Don’t Waste Your Money: Used Appliance Caution

Don't Waste Your Money

The pandemic has caused a lot of manufacturing delays, which means it’s hard to find kitchen appliances. Some stores are now selling them used, and that’s not always working out well.

It’s tough finding refrigerators and many appliances but some people who have purchased used ones are cautioning others who are interested in doing the same.

Stephanie Holley found a home for her children to grow up in.

“They have three sisters and they are all dying to get in here,” Holley said.

With little money left, this single mom began looking for used appliances.

“I actually posted an ad in the Freecycle network and got a free stove,” Holley recalls.

It went well until she bought this used HVAC system for heat and air. It was a returned, almost new model, from a nonprofit building supply store.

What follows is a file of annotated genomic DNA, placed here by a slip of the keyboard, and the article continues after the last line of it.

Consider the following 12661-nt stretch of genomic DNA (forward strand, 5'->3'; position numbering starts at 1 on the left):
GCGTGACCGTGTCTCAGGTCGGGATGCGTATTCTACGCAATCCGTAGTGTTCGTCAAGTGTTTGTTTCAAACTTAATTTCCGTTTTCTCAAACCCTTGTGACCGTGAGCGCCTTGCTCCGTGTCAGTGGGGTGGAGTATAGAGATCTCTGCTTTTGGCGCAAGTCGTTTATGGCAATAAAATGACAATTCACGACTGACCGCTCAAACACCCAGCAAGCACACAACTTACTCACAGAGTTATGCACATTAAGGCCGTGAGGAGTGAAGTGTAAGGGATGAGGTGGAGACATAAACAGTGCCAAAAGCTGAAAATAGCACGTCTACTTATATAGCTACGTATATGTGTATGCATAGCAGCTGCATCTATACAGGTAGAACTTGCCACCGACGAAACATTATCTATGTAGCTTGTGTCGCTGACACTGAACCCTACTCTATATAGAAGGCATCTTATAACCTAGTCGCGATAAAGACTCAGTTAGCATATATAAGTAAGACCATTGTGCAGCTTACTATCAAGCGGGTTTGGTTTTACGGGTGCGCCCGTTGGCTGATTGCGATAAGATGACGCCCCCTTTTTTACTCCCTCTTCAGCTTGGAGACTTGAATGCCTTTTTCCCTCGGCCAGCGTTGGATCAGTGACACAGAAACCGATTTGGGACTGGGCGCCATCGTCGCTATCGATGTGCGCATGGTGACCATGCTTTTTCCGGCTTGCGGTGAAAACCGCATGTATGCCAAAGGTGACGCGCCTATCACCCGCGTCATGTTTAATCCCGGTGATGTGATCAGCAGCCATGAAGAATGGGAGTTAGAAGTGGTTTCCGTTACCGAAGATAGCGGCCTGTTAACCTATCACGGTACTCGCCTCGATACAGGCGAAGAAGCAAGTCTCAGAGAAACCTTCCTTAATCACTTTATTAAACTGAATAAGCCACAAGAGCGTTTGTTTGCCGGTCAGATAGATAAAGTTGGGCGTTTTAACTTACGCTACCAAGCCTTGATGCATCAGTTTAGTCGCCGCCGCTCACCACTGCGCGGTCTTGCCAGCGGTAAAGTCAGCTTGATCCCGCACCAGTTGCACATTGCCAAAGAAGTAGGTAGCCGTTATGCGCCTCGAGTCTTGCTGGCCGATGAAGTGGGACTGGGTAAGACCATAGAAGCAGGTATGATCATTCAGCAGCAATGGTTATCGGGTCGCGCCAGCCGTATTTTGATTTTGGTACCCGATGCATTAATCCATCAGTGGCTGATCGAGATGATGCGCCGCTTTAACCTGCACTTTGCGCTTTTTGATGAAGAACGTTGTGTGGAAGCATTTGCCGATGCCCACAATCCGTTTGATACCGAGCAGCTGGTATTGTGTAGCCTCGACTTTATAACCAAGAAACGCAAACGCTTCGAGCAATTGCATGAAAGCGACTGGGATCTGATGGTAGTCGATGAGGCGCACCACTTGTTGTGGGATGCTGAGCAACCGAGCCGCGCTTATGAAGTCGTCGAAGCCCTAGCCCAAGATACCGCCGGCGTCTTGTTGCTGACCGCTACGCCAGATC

“They said $700, so we went back the next day and brought it in,” Holley said.

But her installer noticed pieces missing. “The vent pipe is not connected, the wiring had been cut obviously,” the installer said.

A heating and cooling company quoted more than $2,000 to fix it.

“There were three things wrong with it, mainly the control board,” Holley said.

But when Holley contacted the store, she learned she was over the 30-day return period…by four days.

Used appliances can be a great option if money is tight or if there’s an appliance shortage. But it’s necessary to get some guarantee that the item is going to work if opting into buying a used product.

The consumer guide Angie’s List says used kitchen appliances are fine, but says don’t buy used water heaters, air conditioners, or furnaces because they often require expensive repairs, just as Holley has learned.

Bottom line: Before a used appliance is brought into a home, ask about the return policy. And make sure to test it before it’s fully installed.

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